Reports from Uganda say the leader of the rebel Lord’s Resistance Army (LRA), Joseph Kony, has arrived at one of the agreed assembly points in Sudan. Observers say Kony’s arrival will give the peace talks a significant boost and the opportunity to end twenty years of conflict. A week ago, his deputy arrived at the camp after the Ugandan government offered amnesty if the rebels disarmed and demobilized. Rebel leaders were initially reluctant to show themselves for fear of arrest under warrants issued by the International Criminal Court (ICC).
If the government and the LRA are able to reach a comprehensive deal, it would be a major breakthrough in working to end the violence in the region, which is comprised of northern Uganda, Rwanda, and the Democratic Republic of Congo. Rebels from all three nations operated across the borders with impunity for decades until a peace accord halted Congo's civil war in 2003 and southern Sudanese rebels joined Sudan's government in 2005.
Ruhakana Rugunda is Uganda’s minister of internal affairs and leader of the government’s peace negotiating team. He spoke with VOA English to Africa reporter Peter Clottey about the rebel leader’s emergence.
“Yes I have received firm information, we are waiting for a formal confirmation from the mediator vice president Riek Machar. But if that has happened, then it is very welcome news and in any case after the cessation of hostilities agreement, it is true that Joseph Kony, Vincent Otti and other Lord’s resistance army members were expected to have gathered by Tuesday the 19th, latest. So, if they have already gathered, that’s very welcome,” he said.
He explained the implication of Kony’s arrival at the assembly camp. “Well, it would definitely mean that, Joseph Kony and the leaders of the Lord’s Resistance Army, take the peace process currently mediated by the government of southern Sudan, seriously and it would push the process forward. So it is a very significant development,” he noted.
“We are due to resume discussions this coming week, and we are continuing with the agenda items that we are discussing. The fact that Joseph Kony has come to Dekamba, one of the assembly areas will definitely encourage and promote the spirit of which in an agreement soon. So that the people of Uganda and especially in the northern part of the country can live in peace, and the conflict can come to an end and we can now focus on reconstruction and development of the conflict affected areas,” Rugunda continued.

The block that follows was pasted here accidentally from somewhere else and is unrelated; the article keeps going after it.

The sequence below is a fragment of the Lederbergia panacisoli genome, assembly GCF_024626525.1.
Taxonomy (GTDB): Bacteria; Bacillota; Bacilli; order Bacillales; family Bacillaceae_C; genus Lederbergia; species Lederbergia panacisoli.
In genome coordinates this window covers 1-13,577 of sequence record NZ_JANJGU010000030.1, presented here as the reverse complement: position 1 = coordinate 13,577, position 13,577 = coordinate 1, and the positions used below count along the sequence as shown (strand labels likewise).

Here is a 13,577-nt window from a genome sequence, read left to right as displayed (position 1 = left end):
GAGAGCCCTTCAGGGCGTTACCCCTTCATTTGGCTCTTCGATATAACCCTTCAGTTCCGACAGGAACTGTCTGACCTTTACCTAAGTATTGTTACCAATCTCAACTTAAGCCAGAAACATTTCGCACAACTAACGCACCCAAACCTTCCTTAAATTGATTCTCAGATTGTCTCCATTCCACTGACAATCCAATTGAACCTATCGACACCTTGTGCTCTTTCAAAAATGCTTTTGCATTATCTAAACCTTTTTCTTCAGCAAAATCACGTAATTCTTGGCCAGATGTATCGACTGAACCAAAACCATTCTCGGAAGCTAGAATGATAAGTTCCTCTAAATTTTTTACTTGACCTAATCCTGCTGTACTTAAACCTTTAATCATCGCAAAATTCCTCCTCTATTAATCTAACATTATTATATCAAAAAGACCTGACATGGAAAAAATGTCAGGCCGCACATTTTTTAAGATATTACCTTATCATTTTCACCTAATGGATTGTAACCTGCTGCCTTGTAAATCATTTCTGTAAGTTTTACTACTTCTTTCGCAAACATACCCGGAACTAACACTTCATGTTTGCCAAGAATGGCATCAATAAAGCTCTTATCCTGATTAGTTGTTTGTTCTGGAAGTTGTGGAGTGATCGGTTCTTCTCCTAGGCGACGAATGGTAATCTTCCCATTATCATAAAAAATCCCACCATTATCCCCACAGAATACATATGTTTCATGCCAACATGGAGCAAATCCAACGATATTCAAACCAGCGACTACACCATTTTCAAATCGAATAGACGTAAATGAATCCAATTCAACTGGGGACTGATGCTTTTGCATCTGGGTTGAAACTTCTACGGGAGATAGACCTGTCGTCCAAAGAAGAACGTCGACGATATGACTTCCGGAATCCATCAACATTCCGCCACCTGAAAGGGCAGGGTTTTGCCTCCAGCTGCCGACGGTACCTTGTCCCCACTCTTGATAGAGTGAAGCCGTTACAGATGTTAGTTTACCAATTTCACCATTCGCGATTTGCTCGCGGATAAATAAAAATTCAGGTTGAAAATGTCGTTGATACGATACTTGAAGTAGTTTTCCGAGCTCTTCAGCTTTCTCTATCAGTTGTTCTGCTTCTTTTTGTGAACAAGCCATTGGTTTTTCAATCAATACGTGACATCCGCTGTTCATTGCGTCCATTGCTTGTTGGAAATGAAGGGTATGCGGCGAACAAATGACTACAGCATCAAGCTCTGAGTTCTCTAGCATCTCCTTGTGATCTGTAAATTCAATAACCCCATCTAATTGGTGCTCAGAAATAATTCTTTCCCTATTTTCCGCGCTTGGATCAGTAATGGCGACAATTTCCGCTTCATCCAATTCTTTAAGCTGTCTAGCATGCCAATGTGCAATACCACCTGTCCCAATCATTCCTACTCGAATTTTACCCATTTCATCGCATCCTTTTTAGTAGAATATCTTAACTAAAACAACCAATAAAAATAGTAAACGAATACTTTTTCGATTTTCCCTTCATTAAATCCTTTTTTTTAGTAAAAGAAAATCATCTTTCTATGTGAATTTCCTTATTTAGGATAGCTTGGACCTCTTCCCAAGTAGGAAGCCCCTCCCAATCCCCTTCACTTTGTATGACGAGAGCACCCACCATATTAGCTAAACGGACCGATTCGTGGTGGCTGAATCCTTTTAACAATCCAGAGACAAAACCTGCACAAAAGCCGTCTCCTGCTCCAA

He said the government has a reconstruction plan in place if the peace talks conclude successfully. “Well it’s true that the government of Uganda has prepared a comprehensive program for the reconstruction and development of the conflict affected areas in northern Uganda. And it’s also true that the Juba talks are progressing on quite well. So the reporting of Joseph Kony would be a new impetus and an additional injection in the whole peace process,” he said.
Rugunda talks about the amnesty granted to Kony and the LRA leadership by the Ugandan government and how it affects the ICC warrant.
“The amnesty granted by the government of Uganda to the LRA leaders, definitely stands, at the same time Ugandan government is engaging as has done before the ICC and we are convinced that a mutual acceptable outcome would be found. So that we have a win, win situation in this equation. So that we can have peace in northern Uganda have justice and also can have justice without condoning impunity,” he said.
The LRA was formed from the remnants of a northern Uganda rebellion that began in 1986 after Museveni, a southerner, overthrew a brutal military force.Let us know what you think of this report and other stories on our website. Send your views to AFRICA@VOANEWS.COM, and include your phone number. Or, call us here in Washington, DC at (202) 205-9942. After you hear the VOA identification, press 30 to leave a message. We want to hear what you have to say!